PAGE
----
The medications should be taken up to four times daily or as directed for approximately three to four weeks. This will vary with the physician, patient, and medication. If insomnia is related to depression, then an antidepressant medication may be helpful.
Drugs prescribed for improving sleep are called hypnotics. This category includes benzodiazepines, which are prescribed for anxiety and insomnia. Benzodiazepines most commonly prescribed for insomnia include Dalmane (fluazepam), Halcion (triazolam), Ativan (lorazepam), Xanax (alprazolam), Restoril (tempazepam), and Serax (oxazepam).
Insomnia is such a widespread problem that “people buy more over-the-counter and prescription sleeping medications than any other drug,” according to CBS Health Watch. Many over-the-counter drugs have anti-histamines as an active ingredient. While these products are not addictive, some experts believe they are not very effective in sustaining stage IV sleep and can affect the quality of sleep.
Over-the-counter sleep products include Nytol, Sleep-Eez, and Sominex. Antihistamines are used in combination with pain relievers in products including Anacin PM, Excedrin PM, Tylenol PM, Unison, and Quiet World.
Insomnia has numerous causes and treatments, so the amount of time may vary before results are seen. A prescription drug may bring immediate results to someone coping with a spouse’s death. An herbal remedy may not work immediately for a person who consumed excessive amounts of caffeine to stay awake at work after a sleepless night.
There has been research that provides information about when some treatments take effect:
- Melatonin: a dose of 3-5 mg taken within an hour of retiring will normalize sleep within 1-2 weeks.
- A combination of hops and valerian at bedtime can provide a good night’s sleep.
- A combination of alternative therapies should bring a difference in disturbed sleep within two to four days.
- Valerian extract may take from two to three weeks before “significant benefits” are seen.
- St. John’s wort can take two weeks to take effect.
- Combinations of treatments could more quickly bring about an uninterrupted night of sleep. The person who reduces caffeine intake, walks for 15 minutes and enjoys an herbal bath may discover that that combination brings restful sleep.
- Acupuncture: “A state of deep relaxation is often an immediate benefit of treatment for chronically anxious patients,” William Collinge wrote in The American Holistic Health Association Complete Guide to Alternative Medicine. In addition, positive results were recorded in a study of people who had trouble falling asleep or remaining asleep, according to the an article in the October 1999 issue of the Alternative Medicine Newsletter. Patients received acupuncture for three to five sessions at weekly intervals. While acupuncture appeared effective, a “directive influence by the therapist cannot be excluded,” according to the article.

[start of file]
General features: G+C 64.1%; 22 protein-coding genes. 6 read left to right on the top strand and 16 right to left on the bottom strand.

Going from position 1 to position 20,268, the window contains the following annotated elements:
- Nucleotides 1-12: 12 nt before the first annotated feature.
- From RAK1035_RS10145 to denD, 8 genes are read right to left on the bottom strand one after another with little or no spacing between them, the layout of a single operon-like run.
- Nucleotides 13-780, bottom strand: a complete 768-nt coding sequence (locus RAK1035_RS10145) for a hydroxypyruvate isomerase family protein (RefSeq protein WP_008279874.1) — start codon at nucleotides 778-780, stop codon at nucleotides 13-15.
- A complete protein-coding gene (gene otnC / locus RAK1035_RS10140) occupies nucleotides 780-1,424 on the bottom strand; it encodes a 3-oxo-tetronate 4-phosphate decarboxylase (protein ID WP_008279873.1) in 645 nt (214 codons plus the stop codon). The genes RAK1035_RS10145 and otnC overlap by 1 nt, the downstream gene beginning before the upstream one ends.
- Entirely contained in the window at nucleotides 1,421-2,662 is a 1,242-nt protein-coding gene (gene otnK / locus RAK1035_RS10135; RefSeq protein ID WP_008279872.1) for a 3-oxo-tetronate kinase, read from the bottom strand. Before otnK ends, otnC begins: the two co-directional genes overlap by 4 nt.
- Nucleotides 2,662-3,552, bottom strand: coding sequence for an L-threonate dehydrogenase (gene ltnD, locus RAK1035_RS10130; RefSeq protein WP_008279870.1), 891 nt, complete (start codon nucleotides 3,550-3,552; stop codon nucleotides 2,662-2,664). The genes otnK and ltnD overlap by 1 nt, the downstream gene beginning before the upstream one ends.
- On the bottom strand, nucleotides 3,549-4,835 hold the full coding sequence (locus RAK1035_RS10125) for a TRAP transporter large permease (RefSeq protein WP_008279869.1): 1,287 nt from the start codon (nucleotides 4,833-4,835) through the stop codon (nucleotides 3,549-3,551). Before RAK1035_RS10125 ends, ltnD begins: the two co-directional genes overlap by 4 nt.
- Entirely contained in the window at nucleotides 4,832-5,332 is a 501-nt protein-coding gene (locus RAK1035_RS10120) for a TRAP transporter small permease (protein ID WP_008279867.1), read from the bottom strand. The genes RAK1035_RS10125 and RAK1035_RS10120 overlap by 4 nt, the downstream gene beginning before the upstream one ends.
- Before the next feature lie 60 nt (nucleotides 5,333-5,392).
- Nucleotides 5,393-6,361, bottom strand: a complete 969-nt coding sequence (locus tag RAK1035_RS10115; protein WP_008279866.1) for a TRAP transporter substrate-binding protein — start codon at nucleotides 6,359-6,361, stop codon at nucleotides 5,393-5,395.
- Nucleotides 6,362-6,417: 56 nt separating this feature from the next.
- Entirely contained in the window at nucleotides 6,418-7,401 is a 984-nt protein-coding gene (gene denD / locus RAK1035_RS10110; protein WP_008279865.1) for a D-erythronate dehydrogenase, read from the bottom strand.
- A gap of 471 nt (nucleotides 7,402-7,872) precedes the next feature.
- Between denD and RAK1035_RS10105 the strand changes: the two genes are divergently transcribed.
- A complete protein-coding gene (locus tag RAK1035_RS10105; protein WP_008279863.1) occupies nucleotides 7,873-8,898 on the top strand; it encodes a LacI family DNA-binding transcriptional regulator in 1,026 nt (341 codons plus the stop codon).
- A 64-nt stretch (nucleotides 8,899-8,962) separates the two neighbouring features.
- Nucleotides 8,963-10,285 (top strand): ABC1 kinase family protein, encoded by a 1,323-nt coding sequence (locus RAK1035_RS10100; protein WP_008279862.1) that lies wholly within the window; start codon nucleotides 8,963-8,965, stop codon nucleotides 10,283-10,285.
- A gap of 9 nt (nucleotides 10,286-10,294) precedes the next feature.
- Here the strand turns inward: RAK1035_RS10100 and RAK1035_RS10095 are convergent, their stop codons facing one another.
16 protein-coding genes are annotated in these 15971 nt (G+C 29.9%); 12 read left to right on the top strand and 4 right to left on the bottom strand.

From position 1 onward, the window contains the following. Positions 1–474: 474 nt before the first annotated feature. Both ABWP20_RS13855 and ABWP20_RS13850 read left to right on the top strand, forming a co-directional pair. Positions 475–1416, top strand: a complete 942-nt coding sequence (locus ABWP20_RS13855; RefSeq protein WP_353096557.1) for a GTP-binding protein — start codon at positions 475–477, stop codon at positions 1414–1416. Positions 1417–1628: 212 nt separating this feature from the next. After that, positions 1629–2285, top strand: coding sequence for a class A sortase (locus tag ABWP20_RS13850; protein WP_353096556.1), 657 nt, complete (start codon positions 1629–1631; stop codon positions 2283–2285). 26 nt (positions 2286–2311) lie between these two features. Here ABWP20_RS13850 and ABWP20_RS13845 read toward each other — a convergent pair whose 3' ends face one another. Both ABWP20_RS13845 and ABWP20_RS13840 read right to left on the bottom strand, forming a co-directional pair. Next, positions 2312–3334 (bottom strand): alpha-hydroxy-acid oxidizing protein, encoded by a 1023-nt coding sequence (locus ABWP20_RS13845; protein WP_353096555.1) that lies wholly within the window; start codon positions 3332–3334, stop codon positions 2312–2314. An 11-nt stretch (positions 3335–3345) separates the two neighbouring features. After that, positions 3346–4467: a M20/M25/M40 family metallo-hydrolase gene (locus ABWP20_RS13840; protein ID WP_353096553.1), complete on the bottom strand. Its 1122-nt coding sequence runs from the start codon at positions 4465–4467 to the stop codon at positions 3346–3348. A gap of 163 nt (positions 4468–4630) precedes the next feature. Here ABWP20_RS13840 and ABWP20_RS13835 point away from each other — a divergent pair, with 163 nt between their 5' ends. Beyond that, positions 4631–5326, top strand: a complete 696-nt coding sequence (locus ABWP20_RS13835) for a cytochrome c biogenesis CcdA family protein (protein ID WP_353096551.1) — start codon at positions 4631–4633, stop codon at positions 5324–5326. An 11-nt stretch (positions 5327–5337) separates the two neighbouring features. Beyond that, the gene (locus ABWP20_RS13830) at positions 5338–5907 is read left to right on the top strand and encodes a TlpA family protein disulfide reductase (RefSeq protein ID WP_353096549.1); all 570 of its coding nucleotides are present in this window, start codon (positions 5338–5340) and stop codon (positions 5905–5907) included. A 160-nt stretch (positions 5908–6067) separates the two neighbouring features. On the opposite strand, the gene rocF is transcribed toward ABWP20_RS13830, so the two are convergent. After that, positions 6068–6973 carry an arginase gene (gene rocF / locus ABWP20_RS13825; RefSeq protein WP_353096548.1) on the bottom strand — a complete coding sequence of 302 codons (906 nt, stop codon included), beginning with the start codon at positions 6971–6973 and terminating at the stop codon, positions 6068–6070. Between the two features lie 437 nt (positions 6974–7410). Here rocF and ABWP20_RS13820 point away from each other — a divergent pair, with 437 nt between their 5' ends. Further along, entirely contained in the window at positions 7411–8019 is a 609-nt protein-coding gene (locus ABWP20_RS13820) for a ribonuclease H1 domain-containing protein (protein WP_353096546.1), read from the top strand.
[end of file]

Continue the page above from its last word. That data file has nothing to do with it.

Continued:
- Light therapy usually results in earlier bedtimes.
Prevention of insomnia centers around promotion of a healthy lifestyle. A balance of rest, recreation, and exercise in combination with stress management, regular physical examinations, and a healthy diet can do much to reduce the risk.
Walking is also recommended. However, exercise should be done no more than three hours before bedtime.
Drinks that contain caffeine such as coffee, tea and colas, chocolate (which contains a stimulant), and alcohol, which initially makes a person sleepy but a few hours later can have the opposite effect should all be avoided.
Maintaining a comfortable bedroom temperature, reducing noise, and eliminating light are also helpful.
Watching television should be avoided because it has an arousing effect. Weil wrote that the news with its “murder, mayhem, and misery” is a major source of turmoil. He sometimes advises “news fasts” as part of a healing program.
Exercise, relaxation, and nutrition should be considered ongoing preventive measures. While life will bring unexpected stresses and pressures, the person who is familiar with relaxation techniques will be more prepared to cope with insomnia.